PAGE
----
Fly, You Fools!

This semester, a few classes asked for bi-weekly review over the entire year so they can keep old material fresh. I was really happy to get these requests because it shows a higher level of maturity than I’ve seen lately and that they recognize that old stuff still applies.

State testing starts this week (blargh) so I decided to use Friday and today to do some review over forces with a paper airplane challenge.

We spent some time discussing balanced and unbalanced forces, what causes acceleration, and what forces might be acting on a moving aircraft. Then, I tasked groups of three with building aircraft that would 1) fly really far, and 2) stay in the air for a long time. It’s tough to do because you can either go right for the glide or shoot for something that handles projectile motion a little more effectively for increased distance.

Most groups split the difference with an in-between design which led to pretty consistent success on both counts.


The lab isn’t perfect. There are things I’ll change for next year. It would be great in the forces unit, but I think I’ll keep it as review because 1) it’s a good break up of the monotony, especially in testing season, and 2) we can apply material immediately rather than slogging through principles.

Plus, it’s hard to be discouraged with the state of education when you hear cheers about a paper gliding for 20+ meters down the hallway.

Here’s the document if you’re interested in running this with your students.

Don’t Call it a Sheep

Test prep is becoming more insidious. Rather than being outright drill-and-kill for the multiple choice marathon students are forced to take, now it masquerades as “critical thinking skill development” and “article analysis.”

We’ve spent the last few months at school designing writing prompts based on articles. We then had the students read the articles, discuss the topics, and do a written response on it. Not because that’s good instruction (I’m not saying it isn’t…) but because that’s what the almighty test has them doing now.

Test authors and companies had to get sneaky. The pushback on high stakes testing has hurt business, so they changed the format. Students are now tests on analysis and critical thinking. But, it has to fit within the acceptable parameters of the item.

Indiana is particularly bad this year. My high school students will take the test for a total of eight hours and thirty minutes this year (starting this week). And that was shortened from the original 12 hour draft released by the state. At the same time, Pearson will make $72 millon over the next two years to tell me what I already know about my students. We will also continue to pay CTB-McGraw Hill another $68 million (after losing the ISTEP contract because of repeated errors) to create practice test.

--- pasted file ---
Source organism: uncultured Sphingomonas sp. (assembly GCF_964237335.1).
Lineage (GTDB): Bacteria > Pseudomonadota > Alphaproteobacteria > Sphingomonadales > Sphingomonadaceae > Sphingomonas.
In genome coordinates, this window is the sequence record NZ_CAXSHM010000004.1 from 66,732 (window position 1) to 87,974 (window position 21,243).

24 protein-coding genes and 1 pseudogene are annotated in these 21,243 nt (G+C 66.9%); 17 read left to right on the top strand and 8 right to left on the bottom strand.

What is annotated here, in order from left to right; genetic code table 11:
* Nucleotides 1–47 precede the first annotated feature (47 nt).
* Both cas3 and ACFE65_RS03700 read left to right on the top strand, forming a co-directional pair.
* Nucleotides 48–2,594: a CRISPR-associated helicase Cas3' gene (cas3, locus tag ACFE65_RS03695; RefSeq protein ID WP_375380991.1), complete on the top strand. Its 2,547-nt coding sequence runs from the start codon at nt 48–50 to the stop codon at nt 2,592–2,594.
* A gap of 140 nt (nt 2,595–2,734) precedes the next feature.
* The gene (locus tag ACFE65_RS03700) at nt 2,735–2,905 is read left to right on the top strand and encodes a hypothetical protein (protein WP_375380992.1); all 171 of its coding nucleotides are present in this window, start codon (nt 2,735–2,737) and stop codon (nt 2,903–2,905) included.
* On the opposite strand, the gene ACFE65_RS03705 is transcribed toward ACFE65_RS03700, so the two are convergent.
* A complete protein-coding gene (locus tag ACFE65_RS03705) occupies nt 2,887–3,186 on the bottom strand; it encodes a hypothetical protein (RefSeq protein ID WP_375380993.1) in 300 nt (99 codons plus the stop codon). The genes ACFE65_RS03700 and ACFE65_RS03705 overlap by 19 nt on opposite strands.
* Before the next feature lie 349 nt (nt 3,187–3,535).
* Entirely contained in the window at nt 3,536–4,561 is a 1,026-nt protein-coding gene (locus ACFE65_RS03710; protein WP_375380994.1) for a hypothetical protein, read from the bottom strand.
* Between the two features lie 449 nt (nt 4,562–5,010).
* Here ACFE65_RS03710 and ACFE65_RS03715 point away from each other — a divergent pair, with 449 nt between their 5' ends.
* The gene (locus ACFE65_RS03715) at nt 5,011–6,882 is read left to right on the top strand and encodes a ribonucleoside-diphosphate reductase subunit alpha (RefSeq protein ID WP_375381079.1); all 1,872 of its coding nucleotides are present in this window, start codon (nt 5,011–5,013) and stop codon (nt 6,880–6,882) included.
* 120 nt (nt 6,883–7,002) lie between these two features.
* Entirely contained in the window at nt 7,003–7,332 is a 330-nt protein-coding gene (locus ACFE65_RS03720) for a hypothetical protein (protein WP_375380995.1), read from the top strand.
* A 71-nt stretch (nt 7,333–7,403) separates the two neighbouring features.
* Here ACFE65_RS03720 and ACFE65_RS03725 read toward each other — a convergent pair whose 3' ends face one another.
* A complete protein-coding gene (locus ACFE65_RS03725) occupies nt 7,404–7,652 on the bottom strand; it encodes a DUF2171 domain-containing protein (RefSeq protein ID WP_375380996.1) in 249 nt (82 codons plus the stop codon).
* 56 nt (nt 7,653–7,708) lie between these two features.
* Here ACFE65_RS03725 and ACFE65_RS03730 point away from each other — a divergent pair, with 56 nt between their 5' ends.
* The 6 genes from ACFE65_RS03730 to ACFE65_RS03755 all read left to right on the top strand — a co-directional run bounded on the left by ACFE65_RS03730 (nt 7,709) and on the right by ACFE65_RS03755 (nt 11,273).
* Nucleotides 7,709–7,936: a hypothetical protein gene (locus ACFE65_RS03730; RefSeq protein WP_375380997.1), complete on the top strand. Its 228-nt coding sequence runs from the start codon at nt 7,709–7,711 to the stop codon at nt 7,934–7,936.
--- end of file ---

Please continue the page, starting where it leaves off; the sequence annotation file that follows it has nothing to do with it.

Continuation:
Indiana’s total testing bill over the next two years: $133.8 million.

And I’m having my copies counted to make sure I don’t print too much out.

Hours and hours wasted this year, as in years past, and if patterns continue, for years to come. Protect your students, protect your time.

Now begins my grumpy time of year. We have ~60 school days left, 28 of which are slated for testing in Indiana.

Above all, I must not play God.

The Hippocratic Oath really parallels education. More on that somewhere else.

I cannot play at God in my classroom. I am not a dictator. My role is to provide an environment and situation in which students can learn. I work hard to do that. I take that responsibility very seriously.

flickr photo by DarkB4Dawn shared under a Creative Commons (BY-NC-ND) licenseflickr photo by DarkB4Dawn shared under a Creative Commons (BY-NC-ND) license

Choices are made by students to either trust me in the process laid out or to try their own road. Some can definitely handle their own road and I’m proud and thankful for that. Others need to be carried a great distance before they’re ready to walk on their own.

But I cannot make it happen. It isn’t my responsibility to make the choice for students. It never will be.

I can’t hold myself accountable for decisions that aren’t mine.

I’m not a doctor, but I think this idea stands out the most.


Before I dive in, I think Justin Aion and I are parallels of one another in the multiverse. His day was similar to mine.

Six weeks into this semester, I have three of six classes with averages in the 50% range. Some of those classes include students with sub 30% grades. Most of it is from choosing not to engage in any way, shape or form. I’ve tried blanket policies. I’ve tried meeting in the middle. I’ve tried strategy after strategy to no avail in some cases.

So I sat down with each class and asked them what to do.